Charging times aside, the other aspect of Level 1 electric vehicle charging stations that often frustrates EV owners is the energy-efficiency - or, unfortunately, lack thereof.
Efficiency in EV charging is measured by calculating the percentage of electricity from the power grid that actually gets transferred into the vehicle’s battery as opposed to wasted power.
The average energy-efficiency of Level 1 charging, according to scientific calculations, is roughly 84%.
This might not seem too bad as a number in itself, but that’s still about 15% of total wasted power, which isn’t ideal in terms of the environmental friendliness EVs have been designed to promote.
It’s also significantly lower than the energy-efficiency calculated for Level 2 charging, as we’ll see later.
In terms of buying an electric vehicle charger for your home, a Level 1 charging station is definitely going to be the cheaper option.
This is because Level 1 chargers are less technologically advanced, and provide less power over longer periods of time than Level 2 chargers so, of course, they are sold at a more affordable price.
They also don’t normally require specific professional hardwiring for installation, so this is another area in which cost is diminished.
However, when it comes to using public charging stations, you’re likely to find that you’re spending more money on Level 1 charging due to the fact due to the prevalence of by-the-minute EV charging at public stations.
- Less expensive to purchase
- Provided with most electric vehicles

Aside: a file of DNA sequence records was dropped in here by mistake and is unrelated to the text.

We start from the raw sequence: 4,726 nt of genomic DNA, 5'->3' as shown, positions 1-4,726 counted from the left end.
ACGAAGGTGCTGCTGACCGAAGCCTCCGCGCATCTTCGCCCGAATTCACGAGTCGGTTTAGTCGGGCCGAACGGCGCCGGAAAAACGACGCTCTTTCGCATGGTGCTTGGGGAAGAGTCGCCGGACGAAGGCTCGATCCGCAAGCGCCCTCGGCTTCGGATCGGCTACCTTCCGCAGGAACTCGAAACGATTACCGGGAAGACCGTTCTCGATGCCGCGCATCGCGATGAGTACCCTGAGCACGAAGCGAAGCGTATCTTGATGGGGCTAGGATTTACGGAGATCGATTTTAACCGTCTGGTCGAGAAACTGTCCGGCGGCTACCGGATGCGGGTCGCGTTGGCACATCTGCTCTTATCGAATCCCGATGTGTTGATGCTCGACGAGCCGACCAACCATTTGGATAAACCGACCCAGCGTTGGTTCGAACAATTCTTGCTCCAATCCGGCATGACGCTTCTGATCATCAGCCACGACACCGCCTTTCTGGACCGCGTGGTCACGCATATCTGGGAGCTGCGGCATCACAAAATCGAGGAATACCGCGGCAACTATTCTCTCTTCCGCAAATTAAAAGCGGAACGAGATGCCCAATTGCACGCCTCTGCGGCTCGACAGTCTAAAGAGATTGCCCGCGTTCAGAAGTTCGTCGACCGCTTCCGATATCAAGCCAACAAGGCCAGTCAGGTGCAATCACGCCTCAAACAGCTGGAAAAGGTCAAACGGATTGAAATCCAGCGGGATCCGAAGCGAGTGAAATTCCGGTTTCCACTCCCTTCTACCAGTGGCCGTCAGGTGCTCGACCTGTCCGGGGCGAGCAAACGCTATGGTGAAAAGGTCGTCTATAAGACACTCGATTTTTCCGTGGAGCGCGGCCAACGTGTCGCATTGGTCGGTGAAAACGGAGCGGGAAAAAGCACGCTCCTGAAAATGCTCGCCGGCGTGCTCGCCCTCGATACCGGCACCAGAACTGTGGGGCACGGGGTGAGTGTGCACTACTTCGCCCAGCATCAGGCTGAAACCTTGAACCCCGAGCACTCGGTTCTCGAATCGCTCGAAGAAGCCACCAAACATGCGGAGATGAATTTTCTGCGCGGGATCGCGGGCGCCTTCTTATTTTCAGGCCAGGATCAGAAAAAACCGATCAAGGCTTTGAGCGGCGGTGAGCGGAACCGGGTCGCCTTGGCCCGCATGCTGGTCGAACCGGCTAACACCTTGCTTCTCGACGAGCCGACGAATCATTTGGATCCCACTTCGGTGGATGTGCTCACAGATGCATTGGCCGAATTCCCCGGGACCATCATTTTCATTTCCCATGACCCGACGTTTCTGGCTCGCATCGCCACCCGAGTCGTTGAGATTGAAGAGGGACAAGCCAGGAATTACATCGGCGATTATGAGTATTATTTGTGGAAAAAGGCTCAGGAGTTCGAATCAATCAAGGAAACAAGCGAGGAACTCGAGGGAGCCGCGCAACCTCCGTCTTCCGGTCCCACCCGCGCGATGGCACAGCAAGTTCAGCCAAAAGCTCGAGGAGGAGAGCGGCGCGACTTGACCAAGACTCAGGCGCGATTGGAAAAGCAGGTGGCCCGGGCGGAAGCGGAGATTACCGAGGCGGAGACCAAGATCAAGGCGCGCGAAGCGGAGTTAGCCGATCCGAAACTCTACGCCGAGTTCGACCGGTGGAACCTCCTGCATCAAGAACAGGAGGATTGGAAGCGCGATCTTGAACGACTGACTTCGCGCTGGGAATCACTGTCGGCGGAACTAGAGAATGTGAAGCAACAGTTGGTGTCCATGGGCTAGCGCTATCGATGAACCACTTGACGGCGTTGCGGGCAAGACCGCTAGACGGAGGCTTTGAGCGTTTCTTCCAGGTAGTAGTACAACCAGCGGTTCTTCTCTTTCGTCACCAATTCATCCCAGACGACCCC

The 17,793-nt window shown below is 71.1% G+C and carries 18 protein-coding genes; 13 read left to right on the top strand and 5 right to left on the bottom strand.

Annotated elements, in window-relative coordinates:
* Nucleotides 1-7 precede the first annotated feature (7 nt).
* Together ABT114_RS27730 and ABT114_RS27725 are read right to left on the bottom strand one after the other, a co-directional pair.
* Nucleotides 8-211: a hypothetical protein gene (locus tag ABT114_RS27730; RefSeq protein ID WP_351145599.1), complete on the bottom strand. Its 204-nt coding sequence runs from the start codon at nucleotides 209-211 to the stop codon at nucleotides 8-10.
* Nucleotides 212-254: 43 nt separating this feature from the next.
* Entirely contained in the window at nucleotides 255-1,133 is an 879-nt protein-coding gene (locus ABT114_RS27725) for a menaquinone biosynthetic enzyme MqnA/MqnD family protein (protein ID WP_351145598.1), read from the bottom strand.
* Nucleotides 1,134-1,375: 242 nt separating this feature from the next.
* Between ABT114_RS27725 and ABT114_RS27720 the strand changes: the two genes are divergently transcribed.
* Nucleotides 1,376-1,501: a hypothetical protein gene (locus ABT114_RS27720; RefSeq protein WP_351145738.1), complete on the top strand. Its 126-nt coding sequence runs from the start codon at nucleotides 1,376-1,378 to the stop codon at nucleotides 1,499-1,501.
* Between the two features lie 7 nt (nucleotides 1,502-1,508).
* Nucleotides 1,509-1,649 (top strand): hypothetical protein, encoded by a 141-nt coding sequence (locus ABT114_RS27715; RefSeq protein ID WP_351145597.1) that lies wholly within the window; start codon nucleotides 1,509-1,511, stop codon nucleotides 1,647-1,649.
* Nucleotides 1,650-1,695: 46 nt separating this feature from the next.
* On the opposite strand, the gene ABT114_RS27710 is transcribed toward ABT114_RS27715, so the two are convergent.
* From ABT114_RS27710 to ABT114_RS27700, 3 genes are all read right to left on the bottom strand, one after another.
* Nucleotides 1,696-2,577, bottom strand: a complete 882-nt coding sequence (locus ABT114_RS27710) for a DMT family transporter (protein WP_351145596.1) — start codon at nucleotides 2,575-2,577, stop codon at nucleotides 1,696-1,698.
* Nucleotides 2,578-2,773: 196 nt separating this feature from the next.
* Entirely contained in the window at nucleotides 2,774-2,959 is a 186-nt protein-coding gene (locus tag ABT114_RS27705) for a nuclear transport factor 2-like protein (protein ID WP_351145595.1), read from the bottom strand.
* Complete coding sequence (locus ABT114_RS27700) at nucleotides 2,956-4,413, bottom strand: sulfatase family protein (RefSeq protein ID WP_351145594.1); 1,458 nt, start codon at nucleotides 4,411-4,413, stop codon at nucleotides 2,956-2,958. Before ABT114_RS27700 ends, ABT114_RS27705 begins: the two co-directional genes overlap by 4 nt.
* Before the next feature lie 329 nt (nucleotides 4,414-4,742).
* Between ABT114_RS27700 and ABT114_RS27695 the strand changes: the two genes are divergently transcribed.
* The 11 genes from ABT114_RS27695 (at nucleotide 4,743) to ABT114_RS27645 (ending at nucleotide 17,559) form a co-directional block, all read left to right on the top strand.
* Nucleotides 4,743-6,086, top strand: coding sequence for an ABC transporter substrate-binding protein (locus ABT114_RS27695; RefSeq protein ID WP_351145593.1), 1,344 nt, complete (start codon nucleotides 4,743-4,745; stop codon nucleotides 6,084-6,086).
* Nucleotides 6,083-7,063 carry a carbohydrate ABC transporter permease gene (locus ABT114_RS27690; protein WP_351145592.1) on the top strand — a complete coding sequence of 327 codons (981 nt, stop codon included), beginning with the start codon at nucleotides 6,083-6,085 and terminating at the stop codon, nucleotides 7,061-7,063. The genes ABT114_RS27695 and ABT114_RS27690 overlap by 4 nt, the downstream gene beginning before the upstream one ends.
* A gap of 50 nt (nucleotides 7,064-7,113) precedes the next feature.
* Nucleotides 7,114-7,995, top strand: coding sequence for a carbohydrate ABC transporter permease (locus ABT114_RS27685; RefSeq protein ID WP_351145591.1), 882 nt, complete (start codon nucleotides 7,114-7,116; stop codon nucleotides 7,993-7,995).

- Easier to install
- Lower power output
- Takes longer to charge
- Less energy-efficient
Level 2 Charging Stations
Level 2 Charging Stations are a more recent development in the EV charging industry. They deliver higher levels of power to electric vehicles of all kinds and are increasingly becoming the more popular choice for EV charging.
Because Level 2 EV charging stations connect to 240-volt outlets, they are able to put out more power than Level 1 chargers.
Compared to the average of 4 to 5 miles per hour of charging enabled by Level 1 stations, an hour of Level 2 charging should be enough to power your EV for up to anywhere up to 60 miles (depending on the amperage of the individual station).
Due to the increase in power output that comes with Level 2 electric vehicle charging stations, the charging speed for these charging stations is also increased.
As we just mentioned, an hour of Level 2 charging can yield, in some cases, up to 60 miles of battery power, which is up to 15 times faster than some Level 1 chargers.
A Level 2 EV charger can charge your battery in as little as 4 or 5 hours, which is much more convenient for those drivers who don’t have time to leave their vehicle on charge for up to 24 hours at a time for a full battery.
Another important benefit of Level 2 charging stations over Level 1 chargers is energy efficiency.
Level 2 chargers are much more energy-efficient than Level 1 charging stations, with their efficiency being rated at around 89% compared to the 84% efficiency level of Level 1 chargers.